roleplaying games

Play-by-Post games: Going literary

I almost called this “In Defense of the Play-by-Post”, but I realized that title corrodes my thesis quite badly. The play-by-post (PbP) as a gaming medium doesn’t need defending. Instead, the play-by-post needs to be championed, because there are things you can do in a play-by-post game that you cannot do in a traditional roleplaying game.

Play-by-post (or forum game, or play-by-email, or RP blogging, etc.) gaming was born out of necessity back in the Usenet era. Like mail chess, play-by-post gaming was developed to overcome the geographical constraints of a game designed to be played in person. As such it was considered to be a lesser form of gaming, and if you’re running a dungeon crawl it may in fact be a lesser form to meeting in person and having a map, physical dice, and combat turns that take less than a day to resolve.

Newsgroups didn’t just allow for asynchronous games of D&D, though. Newsgroups were also one of the first places where you had text-driven, freeform roleplaying occur online. I don’t know and don’t deign to speculate on freeform RP’s relationship to RPGs as they came from D&D; the two activities likely could have evolved completely separately. I’m not much for freeform roleplay, but the goals of writing and developing characters are equally at home in a more structured game. Thanks to the vagaries of the internet both new and old, PbP/PbEM communities playing both freeform games and rules-driven ones cross-pollinated. PbP as it is now is heavily driven by writing, not only because of the literary motivations of players but also because running combat-heavy games via forum posts is an unholy pain in the ass.

When running or playing PbP, everything can be more thoughtful and deliberate. Players and GMs alike have more time to expand on their characters and their settings, and can add details that would be glossed over or forgotten in-person. The game as it exists becomes a rich story, easy to refer back to thanks to a permanent record. And everyone has a chance to be a writer, an ephemeral but vital difference between running a game in text and running it face-to-face (physically or otherwise). And play-by-post games, with that focus on writing over acting or gameplay, are not lesser games, not at all. They are merely different.

My biggest mistake with PbP was that the games I ran were always marketed as an alternative to an in-person game when logistics made one impossible. PbP is a different beast entirely, and different people will be attracted to it. I personally find that PbP is more likely to scratch an itch of mine that takes a lot of effort and time in more traditional games: the desire to collaborate on telling a story. When I play a conventional game, I often find I’m helping the GM to tell a story rather than tell my own. When I run a conventional game, I find a large amount of variance with how much my players are willing to put story elements on the table. In PbP, the story must be collaborative and the players must be willing to stick their necks out, narratively speaking. The mechanical tension which drives games played in real time is greatly minimized, so the momentum must come from narrative for everybody.

In a traditional game, you can have a story-driven game or you cannot; there are ways to easily do both or either. In PbP, unless the players are willing to step up with writing the game will fall apart and cease to exist. In a conventional game, not having a character who is empowered to change the story won’t make the game fail, it’ll just mean I’ll spend more time playing Candy Crush during sessions. That doesn’t make the game bad (I fidget in all games I don’t GM, even fantastic ones), it just means it’s more about play, and players care more about play when it’s their turn. Play is the thing PbP can’t do well.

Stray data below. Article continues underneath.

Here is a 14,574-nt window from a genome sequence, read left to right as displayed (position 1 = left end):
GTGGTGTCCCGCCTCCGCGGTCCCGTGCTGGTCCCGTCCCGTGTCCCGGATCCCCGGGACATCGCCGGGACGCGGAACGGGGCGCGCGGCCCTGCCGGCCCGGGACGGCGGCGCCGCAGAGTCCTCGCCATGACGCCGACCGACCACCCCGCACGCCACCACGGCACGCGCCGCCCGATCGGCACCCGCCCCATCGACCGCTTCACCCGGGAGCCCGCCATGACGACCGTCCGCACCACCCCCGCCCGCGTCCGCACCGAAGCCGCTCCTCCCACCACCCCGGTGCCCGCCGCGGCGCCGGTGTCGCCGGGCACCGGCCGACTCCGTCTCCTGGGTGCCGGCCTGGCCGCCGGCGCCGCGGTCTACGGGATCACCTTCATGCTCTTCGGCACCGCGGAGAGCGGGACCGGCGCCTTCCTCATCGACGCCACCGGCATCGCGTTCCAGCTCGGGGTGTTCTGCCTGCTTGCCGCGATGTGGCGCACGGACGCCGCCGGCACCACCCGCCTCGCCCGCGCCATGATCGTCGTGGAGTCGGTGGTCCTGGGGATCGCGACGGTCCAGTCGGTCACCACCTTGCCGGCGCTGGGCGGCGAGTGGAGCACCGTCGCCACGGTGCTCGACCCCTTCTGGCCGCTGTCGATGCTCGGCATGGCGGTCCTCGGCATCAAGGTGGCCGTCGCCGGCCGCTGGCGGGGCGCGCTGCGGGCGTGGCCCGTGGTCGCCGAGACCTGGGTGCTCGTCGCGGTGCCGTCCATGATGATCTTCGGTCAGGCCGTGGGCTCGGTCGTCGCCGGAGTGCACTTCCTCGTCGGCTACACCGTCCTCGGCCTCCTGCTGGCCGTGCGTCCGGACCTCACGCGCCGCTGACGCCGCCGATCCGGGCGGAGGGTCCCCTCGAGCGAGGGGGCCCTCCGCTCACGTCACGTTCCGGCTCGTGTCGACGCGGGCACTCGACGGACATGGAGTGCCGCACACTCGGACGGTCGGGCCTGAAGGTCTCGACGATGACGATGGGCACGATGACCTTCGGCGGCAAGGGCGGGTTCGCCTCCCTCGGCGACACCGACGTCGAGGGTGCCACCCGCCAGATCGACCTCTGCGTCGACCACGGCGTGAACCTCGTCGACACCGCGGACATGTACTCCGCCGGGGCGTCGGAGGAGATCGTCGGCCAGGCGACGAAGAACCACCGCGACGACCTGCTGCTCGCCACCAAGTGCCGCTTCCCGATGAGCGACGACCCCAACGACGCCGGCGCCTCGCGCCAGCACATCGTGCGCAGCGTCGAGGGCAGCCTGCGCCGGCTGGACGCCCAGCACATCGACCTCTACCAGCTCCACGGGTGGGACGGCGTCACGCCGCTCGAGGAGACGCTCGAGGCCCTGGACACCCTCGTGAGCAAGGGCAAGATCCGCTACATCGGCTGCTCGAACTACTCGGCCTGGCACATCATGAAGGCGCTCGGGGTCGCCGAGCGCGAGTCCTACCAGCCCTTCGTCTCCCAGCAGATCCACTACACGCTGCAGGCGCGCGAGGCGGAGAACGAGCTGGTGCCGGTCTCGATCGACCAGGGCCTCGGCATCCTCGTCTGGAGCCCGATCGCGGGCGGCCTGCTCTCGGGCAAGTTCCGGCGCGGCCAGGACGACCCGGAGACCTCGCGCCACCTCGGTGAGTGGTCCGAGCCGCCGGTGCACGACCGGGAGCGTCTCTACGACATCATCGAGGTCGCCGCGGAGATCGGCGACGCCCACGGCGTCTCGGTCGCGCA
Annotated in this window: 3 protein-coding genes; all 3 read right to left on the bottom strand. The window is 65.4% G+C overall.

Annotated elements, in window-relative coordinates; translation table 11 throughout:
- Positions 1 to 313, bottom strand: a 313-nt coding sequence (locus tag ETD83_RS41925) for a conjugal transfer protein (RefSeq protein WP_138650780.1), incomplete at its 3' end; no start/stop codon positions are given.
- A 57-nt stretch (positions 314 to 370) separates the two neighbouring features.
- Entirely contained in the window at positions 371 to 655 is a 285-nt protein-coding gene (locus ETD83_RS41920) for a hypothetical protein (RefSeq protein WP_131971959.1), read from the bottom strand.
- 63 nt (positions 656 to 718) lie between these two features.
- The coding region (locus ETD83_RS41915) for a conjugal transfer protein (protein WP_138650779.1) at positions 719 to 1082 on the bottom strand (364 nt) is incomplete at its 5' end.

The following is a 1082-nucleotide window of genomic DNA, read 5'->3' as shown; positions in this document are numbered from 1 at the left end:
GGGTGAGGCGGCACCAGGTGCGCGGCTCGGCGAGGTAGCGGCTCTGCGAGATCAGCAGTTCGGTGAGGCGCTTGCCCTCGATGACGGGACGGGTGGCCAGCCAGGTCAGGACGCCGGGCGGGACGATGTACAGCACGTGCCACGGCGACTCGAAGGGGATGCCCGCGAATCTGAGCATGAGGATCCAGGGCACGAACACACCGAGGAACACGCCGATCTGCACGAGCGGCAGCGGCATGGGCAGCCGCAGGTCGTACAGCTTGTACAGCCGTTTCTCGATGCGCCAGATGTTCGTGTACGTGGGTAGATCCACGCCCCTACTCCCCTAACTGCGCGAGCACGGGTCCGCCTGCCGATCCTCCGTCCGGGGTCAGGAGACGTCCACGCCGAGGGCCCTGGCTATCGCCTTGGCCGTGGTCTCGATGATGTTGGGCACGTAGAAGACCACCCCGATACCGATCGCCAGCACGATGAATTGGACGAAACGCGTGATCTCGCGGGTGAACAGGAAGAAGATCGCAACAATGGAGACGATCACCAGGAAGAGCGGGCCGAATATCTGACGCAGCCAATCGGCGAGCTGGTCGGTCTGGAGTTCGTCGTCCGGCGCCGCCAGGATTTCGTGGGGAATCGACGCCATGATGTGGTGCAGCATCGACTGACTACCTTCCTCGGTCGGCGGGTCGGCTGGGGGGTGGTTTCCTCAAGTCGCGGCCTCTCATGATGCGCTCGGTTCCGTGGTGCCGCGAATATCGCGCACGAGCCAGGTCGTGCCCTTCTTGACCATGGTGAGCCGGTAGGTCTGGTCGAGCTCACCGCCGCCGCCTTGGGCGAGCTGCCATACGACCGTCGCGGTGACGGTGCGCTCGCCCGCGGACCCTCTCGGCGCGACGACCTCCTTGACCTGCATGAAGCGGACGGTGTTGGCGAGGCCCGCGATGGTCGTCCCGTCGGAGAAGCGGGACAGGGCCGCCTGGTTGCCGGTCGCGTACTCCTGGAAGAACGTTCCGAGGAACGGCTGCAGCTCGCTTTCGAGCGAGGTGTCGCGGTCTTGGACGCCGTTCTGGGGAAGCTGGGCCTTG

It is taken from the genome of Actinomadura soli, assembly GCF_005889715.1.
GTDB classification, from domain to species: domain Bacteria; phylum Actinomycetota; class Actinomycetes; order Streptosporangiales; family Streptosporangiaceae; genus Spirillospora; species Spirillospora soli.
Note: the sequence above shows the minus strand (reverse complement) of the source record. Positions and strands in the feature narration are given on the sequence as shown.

This is why PbP is seen as a lesser form of gaming. There are many things that people really like about RPGs that PbP falls flat with. A mechanically heavy game with combat, stealth encounters, even mechanized diplomacy (like Social Combat in Exalted or Duel of Wits in Burning Wheel) is going to drag horribly in PbP. Basic things like ordered actions (Cleric, what do you do? OK, Thief, what do you do?) become incredibly difficult. One person ignoring their email for 48 hours can torpedo an entire campaign.

But when it works, you’re writing. You’re four or more people creating a great story. PbP helped me realize that an Israeli spy and corrupt cop from the dark future would become frenemies, a level of relationship depth that did not exist in either of the campaigns the characters were originally written for. PbP helped create a character whose ego was so large that the other players embraced plotting his downfall. PbP helped me mold a vision of a world where Elvis Presley is a vampire. PbP gives a palette on which to explore characters in depth, by writing for them and about them.

I could not give up my gaming for an all-PbP existence. The table experience of a roleplaying game is my favorite organized social activity, and that is only partially connected to the game itself (one reason that, while I’m very self-critical about what and how I GM, I will play in basically any game my group proposes). But PbP lets me combine my love of gaming with my love of writing. I remember how frustrating it is to run a PbP game, especially when it begins to fail. At the same time, I’ll read what was produced in any of our forum games, and immediately yearn to run another. Both because of what it adds and what it takes away from the traditional gaming experience, PbP is a uniquely satisfying way to create stories with your friends.


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